Nate Szymanski

005, 006 In Person

This course focuses on a) the techniques of reading fiction, in b) a selection of texts about animals. The texts, showcasing a variety of genres from various historical periods, include letters written by foxes, tales about bears and other beasts, and the chronicles of a man who wakes up to realize he has somehow transformed into a bug.

Course Catalogue Description

This course emphasizes the close reading of three genres – fiction, poetry, and drama – and examines their defining features.

Topics

Instructor Section Delivery Description

Michael Stachura

090, 091 Online

This is an online asynchronous course. That means it’s a course that works around your life and schedule, not the other way around, and you get to take class in your underwear. Isn't that the dream?

 

We’ll be studying the three major genres of literature: poetry, fiction, and drama. We’ll start by reading some short poems by poets ranging from Emily Dickinson to Tupac Shakur as well as extracts from the epic poems Beowulf (about a Viking who kills monsters) and Paradise Lost (a poem that makes the Devil look good). We’ll study the elements of fiction by reading several short stories, such as Jhumpa Lahiri’s “A Temporary Matter,” a novel (Toni Morrison’s The Bluest Eye), and a novella (Sayaka Murata’s Convenience Store Woman). As for drama, we’ll study ancient Greek theatre and the conventions of tragedy by reading Sophocles’ plays Oedipusand Antigone as well as watching Park Chen-wook’s movie Oldboy, which is an adaptation of Oedipus.

Course Catalogue Description

In this course students will read, discuss and write about poetry. The works assigned may include poems from diverse cultures, contexts and traditions, as well as from non-traditional sources, such as song lyrics or spoken word.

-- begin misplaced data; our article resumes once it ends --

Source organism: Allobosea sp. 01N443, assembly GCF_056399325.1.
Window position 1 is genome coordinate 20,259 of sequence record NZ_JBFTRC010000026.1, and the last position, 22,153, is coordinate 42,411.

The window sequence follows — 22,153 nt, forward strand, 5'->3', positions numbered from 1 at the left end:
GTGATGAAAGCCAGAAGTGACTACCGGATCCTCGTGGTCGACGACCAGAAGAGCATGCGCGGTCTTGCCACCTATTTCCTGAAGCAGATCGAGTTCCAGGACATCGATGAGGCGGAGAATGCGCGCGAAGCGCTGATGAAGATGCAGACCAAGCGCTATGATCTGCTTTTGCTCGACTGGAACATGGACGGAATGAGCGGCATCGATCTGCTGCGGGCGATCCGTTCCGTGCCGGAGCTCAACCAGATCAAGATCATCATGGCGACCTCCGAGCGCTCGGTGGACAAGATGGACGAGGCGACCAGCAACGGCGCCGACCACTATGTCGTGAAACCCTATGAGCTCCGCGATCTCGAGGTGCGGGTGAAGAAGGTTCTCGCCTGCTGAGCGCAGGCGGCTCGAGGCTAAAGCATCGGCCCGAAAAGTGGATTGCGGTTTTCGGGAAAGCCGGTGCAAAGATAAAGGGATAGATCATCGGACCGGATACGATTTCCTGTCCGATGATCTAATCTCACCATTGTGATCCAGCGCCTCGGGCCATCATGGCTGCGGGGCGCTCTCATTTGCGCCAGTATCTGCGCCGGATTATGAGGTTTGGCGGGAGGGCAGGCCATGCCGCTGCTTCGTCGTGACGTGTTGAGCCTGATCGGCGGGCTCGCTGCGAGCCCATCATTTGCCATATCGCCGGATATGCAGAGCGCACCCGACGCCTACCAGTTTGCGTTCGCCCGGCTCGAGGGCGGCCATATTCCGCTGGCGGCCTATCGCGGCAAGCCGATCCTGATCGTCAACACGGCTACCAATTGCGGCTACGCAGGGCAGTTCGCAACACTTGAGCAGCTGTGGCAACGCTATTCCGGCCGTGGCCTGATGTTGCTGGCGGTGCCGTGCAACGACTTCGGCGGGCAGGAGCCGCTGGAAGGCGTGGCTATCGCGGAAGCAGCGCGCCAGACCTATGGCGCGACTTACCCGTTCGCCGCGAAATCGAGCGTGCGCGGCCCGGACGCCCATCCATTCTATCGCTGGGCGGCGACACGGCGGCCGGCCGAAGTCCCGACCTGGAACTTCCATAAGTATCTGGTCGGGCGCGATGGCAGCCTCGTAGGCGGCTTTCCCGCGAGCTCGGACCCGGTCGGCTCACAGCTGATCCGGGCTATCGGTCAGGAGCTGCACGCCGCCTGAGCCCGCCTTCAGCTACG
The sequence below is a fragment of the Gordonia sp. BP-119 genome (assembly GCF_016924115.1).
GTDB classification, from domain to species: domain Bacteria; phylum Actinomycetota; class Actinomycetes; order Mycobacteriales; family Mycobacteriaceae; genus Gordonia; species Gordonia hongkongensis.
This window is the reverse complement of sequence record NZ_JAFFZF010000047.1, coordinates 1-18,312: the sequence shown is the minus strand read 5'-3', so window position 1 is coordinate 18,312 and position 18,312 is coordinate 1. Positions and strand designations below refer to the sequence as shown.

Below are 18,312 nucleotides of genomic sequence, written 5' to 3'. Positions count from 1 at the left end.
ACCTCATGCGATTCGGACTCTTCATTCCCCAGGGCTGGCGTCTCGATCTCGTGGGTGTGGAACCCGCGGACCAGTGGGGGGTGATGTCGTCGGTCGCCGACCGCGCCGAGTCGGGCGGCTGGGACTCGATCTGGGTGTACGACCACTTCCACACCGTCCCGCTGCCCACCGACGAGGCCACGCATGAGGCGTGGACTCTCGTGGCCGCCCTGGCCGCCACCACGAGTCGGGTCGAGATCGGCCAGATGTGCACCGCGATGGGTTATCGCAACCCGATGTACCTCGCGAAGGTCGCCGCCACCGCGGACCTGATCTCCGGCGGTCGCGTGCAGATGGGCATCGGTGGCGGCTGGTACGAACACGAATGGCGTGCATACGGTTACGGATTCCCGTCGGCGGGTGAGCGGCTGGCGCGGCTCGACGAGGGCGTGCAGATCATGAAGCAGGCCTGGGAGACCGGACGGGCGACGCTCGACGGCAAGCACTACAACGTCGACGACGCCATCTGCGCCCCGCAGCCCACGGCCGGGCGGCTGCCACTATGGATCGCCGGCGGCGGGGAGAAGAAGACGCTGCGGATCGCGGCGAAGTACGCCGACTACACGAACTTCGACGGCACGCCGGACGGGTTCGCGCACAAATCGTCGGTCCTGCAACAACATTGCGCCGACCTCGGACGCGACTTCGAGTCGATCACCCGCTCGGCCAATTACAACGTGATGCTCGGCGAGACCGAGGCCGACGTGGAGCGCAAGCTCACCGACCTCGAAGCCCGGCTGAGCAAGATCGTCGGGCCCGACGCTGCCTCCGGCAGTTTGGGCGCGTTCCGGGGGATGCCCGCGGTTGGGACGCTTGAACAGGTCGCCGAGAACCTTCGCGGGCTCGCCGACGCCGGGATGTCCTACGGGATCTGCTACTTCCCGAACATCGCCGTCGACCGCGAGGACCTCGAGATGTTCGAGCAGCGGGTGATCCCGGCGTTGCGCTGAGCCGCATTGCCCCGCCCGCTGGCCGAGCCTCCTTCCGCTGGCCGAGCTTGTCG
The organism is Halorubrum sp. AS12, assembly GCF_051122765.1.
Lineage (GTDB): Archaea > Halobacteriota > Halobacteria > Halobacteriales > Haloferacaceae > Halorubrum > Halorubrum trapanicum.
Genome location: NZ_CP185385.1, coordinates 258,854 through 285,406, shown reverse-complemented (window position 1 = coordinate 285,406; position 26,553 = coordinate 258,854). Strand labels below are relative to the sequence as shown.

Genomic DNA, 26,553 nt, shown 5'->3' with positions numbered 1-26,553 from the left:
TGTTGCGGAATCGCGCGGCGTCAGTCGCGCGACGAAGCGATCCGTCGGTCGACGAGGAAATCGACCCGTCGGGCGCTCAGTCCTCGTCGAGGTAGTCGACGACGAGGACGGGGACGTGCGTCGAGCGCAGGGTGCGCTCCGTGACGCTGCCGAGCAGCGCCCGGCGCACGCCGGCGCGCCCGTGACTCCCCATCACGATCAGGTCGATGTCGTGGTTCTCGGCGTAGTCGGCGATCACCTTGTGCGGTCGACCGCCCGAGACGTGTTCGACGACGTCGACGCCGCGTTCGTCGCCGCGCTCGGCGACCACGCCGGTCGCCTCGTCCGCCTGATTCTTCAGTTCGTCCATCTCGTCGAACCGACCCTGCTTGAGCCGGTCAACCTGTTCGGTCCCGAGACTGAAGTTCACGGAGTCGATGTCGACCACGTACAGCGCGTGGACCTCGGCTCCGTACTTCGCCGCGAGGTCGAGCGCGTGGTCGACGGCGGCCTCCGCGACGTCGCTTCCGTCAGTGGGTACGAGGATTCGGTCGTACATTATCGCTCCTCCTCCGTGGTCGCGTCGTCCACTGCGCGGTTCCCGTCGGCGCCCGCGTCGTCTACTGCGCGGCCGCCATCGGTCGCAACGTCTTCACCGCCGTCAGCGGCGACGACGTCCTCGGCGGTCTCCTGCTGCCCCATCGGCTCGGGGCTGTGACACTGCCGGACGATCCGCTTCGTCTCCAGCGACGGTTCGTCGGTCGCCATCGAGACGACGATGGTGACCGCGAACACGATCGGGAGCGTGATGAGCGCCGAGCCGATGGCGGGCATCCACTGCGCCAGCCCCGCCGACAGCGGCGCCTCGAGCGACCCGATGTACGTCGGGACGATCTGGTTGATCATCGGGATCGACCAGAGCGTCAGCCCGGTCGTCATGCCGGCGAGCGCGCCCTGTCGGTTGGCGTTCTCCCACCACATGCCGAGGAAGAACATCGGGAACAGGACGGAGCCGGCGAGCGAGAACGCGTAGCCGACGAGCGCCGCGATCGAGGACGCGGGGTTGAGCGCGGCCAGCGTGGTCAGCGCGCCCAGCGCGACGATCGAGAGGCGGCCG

Topics

Instructor Section Delivery Description

Eve Press

001, 002

In Person

Literary critic Helen Vendler observed, “We read imaginative works—whether epic, fiction, drama, or poetry—in order to gain a wider sense of the real.” In this course, we will study a variety of poetic forms and poets, with an emphasis on the lyric. When reading lyric poems, we take on the thoughts and feelings of the poets as if they are our own. Consequently, poems are a ripe place to gain a wider sense of the real by exploring the paradox (and beauty) of our own lived realities: what it means to be both ourselves and other people. Throughout the course we will practice in-depth close-readings of poems and develop these analytical skills in essays and other writing exercises.

Course Catalogue Description

This course introduces students to the process of writing academic argument papers, and to strategies, assignments and exercises that develop their abilities as researchers, readers and writers of scholarly prose. Students will examine the general principles of composition, and the specific conventions of academic writing as practiced in several disciplines, particularly in the arts and humanities. Students will gain experience in locating, evaluating and using sources within their own writing.

Topics

Instructor Section Delivery Topic
Richa Dwor 013, 014 In Person

Credibility and critical thinking

Louise Saldanha 009, 010 In Person The Politics of Everyday Objects

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For a list of available sections, please visit course catalogue
Course Catalogue